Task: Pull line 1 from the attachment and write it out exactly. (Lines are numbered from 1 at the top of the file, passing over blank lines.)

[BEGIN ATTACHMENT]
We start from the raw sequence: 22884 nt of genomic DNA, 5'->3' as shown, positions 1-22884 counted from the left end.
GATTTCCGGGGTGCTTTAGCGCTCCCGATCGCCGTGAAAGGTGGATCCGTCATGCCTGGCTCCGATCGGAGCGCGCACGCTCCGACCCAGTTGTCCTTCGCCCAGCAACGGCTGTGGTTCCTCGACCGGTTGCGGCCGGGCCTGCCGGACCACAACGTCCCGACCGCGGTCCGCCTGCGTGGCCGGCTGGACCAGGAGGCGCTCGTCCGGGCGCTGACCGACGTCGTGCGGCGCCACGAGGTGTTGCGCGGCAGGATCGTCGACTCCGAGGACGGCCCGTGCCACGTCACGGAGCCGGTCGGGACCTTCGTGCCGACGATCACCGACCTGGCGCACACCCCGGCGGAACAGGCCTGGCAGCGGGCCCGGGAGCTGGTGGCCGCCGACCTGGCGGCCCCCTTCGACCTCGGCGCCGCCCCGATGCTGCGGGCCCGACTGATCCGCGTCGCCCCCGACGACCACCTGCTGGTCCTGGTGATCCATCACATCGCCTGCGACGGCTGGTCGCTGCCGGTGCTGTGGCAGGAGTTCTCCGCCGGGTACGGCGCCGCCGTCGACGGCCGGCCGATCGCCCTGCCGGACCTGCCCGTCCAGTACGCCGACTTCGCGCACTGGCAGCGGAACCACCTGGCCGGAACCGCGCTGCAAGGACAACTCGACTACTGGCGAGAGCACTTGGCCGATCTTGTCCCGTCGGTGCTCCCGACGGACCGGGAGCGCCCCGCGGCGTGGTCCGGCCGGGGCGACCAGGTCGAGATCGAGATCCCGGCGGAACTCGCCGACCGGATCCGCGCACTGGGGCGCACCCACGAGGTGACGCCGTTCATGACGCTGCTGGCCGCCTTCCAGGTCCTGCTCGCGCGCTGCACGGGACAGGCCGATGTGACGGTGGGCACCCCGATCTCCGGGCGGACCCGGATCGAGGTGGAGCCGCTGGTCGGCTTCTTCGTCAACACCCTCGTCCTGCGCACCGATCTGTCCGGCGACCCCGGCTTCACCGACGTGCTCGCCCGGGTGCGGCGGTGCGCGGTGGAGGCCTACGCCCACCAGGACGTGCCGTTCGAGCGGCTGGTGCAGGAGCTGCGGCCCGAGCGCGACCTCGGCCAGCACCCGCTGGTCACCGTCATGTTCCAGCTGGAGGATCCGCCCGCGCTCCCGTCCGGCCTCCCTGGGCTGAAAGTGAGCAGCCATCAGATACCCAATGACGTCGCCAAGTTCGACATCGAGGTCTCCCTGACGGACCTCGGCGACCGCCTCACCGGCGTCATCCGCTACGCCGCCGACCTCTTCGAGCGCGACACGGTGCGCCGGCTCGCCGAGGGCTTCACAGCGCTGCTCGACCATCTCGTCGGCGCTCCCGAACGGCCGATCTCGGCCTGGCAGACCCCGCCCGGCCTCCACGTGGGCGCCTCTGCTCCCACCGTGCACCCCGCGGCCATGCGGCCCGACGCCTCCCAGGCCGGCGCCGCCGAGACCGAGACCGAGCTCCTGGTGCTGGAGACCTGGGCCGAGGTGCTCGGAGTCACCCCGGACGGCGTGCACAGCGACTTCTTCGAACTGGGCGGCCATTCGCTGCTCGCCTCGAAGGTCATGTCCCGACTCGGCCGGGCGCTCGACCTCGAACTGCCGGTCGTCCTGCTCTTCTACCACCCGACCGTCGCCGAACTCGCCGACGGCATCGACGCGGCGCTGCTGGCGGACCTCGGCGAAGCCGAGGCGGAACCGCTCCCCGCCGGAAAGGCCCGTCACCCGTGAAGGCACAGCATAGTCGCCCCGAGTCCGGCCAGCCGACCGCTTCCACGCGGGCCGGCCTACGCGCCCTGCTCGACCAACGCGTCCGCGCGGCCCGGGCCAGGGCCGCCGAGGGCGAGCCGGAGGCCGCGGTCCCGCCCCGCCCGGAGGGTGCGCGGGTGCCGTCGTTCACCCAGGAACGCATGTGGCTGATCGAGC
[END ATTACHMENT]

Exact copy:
We start from the raw sequence: 22884 nt of genomic DNA, 5'->3' as shown, positions 1-22884 counted from the left end.